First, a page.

This room was used by passengers, friends and relatives waiting for the train's arrival or departure. Temporary displays are set up here and track lighting has been installed to provide proper lighting for art displays. The old pot-bellied stove, back in its original spot, kept travellers and those waiting for the train comfortably warm. The glass display case houses Dr. Dunnet's instruments and many of his medical books. He was a very important part of the community for over 50 years. Looking in the ticket agent's window, you can visualize days of the past as depicted by local artist, Paul Geraghty.

Located off the living room, it was the work place of the station agent. The bay window allowed visibility down the track in both directions and the telegraph system could be operated at the same time. Presently the back half of the office is being used for administration and record keeping.

This room displays a crib, a baby carriage and a doll carriage of the 1940's, a walker, playpen, and high chair. The brass 4 poster bed was popular back in the 1920's. The wooden cradle was brought to this area with settlers effects in 1917.

This room was converted from a bedroom to depict the history of a very sports-minded community. Memorabilia from local sports days past grace the walls. From curling and hockey to baseball and golf, we see an array of equipment used by many in the pursuit of enjoyment and pleasure over the years.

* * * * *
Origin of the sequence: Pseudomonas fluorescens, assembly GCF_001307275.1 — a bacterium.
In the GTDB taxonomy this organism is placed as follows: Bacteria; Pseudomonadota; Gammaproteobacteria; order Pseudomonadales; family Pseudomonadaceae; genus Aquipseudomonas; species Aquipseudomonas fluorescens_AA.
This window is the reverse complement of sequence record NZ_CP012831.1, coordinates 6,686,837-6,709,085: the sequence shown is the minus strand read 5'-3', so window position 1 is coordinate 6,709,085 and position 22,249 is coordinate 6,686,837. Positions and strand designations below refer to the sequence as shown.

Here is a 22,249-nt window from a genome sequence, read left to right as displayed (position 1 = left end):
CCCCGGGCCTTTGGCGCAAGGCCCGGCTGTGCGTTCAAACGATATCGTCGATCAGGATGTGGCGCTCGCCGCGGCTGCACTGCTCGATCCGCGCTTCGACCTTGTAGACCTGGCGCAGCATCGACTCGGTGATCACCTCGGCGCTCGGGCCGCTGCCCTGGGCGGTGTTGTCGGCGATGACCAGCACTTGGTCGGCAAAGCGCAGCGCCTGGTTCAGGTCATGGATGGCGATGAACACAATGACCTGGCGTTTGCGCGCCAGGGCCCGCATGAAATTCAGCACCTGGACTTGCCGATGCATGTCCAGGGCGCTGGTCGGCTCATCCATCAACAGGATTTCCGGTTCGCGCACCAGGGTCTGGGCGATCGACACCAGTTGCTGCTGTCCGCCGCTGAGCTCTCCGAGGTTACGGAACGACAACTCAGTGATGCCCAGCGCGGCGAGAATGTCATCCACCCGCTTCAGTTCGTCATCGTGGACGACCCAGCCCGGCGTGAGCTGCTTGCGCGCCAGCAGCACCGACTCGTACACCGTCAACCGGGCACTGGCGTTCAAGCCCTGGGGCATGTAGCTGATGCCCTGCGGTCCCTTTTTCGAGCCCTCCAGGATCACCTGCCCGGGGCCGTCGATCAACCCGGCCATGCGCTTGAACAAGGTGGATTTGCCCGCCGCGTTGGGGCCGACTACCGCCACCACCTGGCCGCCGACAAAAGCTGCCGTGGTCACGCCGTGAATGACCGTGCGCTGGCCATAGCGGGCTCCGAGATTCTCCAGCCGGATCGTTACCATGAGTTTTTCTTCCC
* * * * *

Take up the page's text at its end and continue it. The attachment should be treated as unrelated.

Up the winding stairway, the second floor originally consisted of 4 bedrooms; one was converted into a bathroom about the year 1950 - a big improvement over the path to the outhouse. The bedroom contains a bedstead from the early 1940's, the dresser and washstand date back to the more profitable 1920's. The hand made bedspread was made by one of our pioneer women and dates back to 1900. The china water pitcher and basin and the chamber pot under the bed were treasured possessions in almost every bedroom.

This room is comfortably arranged with a velour chesterfield and chair and an Axminster rug in the centre. The pump organ dates back to the early 1900's and the wind-up record player was popular in many homes in the 1920's and 30's. The telephone switchboard, used up until the change to dial in 1973, grew from 10 or 12 numbers in 1913 to over 100 by the end of its era. The telephone booth originally sat in the corner of the old cafe.

Here we see an old coal and wood range with warming oven and reservoir. The sideboard provided a work top and cupboard space for dishes, supplies and cutlery. The cupboard on the left also provided a work surface and the bins below held large supplies of sugar and flour.

Avonlea Heritage Museum displays local artifacts of pioneers who homesteaded the area in the early 1900's. It also depicts a history of the area, it's occupations and archaeological findings.

The Avonlea Heritage Museum is situated prominently at the end of Main Street, Avonlea, Saskatchewan in the former CNR Station which was built in 1912. The building was purchased from the Canadian National Railway in 1981 and has been declared a "Heritage Site".

Volunteers make up the Executive and Board of Directors who meet monthly.

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